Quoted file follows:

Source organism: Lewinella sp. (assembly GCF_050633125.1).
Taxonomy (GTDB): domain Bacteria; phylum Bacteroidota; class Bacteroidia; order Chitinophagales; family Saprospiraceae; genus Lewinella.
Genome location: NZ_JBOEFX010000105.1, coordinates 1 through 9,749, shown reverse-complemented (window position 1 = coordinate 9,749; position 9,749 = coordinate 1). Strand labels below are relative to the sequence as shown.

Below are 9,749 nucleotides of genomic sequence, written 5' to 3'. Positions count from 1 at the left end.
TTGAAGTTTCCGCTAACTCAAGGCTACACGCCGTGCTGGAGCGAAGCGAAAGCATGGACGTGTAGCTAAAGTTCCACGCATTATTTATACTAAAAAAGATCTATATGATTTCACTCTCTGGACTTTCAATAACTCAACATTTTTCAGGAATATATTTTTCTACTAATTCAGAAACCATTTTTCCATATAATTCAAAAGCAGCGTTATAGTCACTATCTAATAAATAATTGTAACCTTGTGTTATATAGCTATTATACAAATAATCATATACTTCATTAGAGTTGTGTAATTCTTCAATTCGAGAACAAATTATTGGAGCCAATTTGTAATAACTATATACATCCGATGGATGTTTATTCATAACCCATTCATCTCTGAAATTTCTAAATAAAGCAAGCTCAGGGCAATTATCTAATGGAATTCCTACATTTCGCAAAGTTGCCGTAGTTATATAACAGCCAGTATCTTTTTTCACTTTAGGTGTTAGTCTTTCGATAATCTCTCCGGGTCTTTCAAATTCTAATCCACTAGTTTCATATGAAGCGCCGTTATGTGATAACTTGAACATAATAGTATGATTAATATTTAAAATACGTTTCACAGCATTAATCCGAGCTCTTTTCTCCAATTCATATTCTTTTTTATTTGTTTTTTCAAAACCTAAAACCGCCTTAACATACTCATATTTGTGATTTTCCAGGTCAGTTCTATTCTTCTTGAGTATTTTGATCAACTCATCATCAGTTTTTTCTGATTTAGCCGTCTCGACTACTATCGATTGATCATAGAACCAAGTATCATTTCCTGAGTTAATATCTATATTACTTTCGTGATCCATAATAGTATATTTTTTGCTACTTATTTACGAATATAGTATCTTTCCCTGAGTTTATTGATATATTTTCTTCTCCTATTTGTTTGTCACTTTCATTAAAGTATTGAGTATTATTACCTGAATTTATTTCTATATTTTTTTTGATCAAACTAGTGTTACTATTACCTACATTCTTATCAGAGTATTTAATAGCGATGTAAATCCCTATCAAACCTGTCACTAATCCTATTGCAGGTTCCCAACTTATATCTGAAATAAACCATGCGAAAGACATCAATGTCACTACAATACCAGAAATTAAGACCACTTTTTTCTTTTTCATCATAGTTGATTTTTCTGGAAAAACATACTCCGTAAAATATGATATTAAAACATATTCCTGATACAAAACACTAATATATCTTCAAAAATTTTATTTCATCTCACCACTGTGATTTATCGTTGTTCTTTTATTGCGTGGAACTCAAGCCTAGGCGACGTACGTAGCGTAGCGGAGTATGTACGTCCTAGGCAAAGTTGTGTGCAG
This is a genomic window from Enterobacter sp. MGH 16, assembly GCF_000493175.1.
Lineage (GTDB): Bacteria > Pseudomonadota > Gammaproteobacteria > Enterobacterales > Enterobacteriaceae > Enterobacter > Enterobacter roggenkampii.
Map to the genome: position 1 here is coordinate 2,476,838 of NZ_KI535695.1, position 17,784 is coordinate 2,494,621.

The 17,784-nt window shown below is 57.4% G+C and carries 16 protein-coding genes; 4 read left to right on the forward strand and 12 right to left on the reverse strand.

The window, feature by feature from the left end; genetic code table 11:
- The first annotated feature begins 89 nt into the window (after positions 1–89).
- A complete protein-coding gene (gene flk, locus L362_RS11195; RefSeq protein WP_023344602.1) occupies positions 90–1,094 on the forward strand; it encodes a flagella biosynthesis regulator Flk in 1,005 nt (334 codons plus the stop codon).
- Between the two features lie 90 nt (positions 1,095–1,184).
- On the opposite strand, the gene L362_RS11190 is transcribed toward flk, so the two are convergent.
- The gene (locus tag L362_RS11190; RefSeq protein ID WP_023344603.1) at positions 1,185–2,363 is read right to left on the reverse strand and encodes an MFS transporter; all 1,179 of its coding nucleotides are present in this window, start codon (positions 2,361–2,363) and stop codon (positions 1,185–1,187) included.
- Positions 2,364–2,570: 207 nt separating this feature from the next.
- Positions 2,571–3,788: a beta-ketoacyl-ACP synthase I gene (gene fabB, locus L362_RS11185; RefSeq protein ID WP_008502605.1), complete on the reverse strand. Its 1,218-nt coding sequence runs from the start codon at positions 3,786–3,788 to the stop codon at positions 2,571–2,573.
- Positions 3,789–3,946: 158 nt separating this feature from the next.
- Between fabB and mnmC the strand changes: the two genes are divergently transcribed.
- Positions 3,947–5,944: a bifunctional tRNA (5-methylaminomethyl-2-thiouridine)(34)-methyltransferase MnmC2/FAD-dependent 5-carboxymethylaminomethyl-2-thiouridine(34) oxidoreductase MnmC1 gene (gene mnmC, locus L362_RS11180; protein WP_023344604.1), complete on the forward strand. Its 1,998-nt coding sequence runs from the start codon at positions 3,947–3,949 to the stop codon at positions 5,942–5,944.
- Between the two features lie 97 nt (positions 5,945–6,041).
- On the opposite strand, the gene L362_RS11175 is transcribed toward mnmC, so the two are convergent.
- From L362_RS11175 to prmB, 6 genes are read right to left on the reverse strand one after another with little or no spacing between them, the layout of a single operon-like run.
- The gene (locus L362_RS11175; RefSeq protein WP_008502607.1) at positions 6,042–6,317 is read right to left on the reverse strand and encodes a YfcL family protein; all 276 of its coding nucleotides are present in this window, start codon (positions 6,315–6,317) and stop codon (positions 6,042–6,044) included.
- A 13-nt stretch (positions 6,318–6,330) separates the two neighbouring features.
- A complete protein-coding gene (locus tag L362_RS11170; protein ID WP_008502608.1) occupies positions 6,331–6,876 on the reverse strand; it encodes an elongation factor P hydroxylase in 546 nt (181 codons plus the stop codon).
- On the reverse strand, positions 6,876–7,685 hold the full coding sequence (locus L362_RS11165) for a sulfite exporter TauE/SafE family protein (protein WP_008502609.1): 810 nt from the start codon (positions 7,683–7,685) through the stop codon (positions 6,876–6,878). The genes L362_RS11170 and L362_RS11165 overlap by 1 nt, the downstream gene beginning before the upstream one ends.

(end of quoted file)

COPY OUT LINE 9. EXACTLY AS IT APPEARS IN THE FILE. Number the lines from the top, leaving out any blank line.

The 17,784-nt window shown below is 57.4% G+C and carries 16 protein-coding genes; 4 read left to right on the forward strand and 12 right to left on the reverse strand.